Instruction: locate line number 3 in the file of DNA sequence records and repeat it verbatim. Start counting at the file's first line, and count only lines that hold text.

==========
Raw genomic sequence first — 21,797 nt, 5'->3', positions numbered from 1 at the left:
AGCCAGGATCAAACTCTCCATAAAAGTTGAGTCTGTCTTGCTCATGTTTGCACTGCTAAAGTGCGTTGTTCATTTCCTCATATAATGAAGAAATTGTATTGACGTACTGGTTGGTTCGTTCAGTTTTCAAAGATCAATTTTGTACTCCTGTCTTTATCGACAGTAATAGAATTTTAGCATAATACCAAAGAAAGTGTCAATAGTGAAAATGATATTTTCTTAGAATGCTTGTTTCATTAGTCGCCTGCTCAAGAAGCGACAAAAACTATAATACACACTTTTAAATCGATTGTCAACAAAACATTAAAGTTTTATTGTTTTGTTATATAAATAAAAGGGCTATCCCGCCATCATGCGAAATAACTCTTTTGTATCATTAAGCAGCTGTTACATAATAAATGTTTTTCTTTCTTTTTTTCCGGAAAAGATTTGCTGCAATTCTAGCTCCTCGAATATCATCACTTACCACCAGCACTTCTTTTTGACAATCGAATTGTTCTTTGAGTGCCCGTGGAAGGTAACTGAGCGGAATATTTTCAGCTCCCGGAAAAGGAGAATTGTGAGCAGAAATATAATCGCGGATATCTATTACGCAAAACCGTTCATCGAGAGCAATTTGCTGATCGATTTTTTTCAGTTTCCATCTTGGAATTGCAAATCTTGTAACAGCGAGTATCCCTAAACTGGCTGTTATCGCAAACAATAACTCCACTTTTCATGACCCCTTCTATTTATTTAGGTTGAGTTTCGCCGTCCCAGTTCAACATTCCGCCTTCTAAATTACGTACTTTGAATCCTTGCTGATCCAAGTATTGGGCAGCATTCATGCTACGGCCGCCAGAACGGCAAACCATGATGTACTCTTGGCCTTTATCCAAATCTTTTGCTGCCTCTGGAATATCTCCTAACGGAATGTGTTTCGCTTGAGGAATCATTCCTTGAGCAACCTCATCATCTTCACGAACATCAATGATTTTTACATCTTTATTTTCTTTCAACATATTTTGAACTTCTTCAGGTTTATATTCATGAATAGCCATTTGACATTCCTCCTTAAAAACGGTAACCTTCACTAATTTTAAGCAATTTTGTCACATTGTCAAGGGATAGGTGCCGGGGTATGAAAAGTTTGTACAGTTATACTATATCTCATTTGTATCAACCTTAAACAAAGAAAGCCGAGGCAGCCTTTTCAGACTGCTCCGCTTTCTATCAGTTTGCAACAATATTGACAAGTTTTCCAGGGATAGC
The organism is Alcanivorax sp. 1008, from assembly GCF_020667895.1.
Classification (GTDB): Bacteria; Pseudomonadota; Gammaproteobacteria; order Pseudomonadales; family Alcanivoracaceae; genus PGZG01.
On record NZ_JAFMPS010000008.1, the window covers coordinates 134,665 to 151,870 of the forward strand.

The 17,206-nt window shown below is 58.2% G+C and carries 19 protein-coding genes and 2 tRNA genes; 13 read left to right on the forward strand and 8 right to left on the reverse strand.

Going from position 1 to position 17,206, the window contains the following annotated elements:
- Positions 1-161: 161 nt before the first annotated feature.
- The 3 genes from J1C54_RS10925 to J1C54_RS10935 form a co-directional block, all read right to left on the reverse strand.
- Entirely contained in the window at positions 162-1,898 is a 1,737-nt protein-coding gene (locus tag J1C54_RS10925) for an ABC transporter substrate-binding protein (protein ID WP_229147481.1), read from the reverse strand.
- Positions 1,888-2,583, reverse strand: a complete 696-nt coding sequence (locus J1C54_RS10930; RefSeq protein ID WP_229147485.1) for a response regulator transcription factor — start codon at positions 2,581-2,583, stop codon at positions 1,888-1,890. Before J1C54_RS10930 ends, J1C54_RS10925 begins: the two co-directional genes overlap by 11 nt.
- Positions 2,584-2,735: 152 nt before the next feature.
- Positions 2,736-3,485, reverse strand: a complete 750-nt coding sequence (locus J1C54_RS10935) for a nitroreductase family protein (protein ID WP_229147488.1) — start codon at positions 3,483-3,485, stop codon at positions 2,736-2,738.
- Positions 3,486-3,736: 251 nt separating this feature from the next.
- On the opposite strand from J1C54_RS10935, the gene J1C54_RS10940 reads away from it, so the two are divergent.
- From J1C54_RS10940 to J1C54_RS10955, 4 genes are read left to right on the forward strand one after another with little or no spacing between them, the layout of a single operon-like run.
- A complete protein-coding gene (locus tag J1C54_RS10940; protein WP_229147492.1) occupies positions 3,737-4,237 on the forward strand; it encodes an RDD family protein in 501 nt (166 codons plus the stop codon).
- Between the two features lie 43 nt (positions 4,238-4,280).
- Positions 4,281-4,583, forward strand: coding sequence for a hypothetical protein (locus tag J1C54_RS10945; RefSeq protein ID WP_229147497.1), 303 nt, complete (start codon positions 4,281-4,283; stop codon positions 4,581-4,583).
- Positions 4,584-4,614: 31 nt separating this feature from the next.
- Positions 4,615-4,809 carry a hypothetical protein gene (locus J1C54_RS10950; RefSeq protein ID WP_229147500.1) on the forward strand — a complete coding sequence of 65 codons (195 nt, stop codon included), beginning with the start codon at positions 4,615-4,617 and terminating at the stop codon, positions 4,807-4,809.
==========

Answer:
The organism is Alcanivorax sp. 1008, from assembly GCF_020667895.1.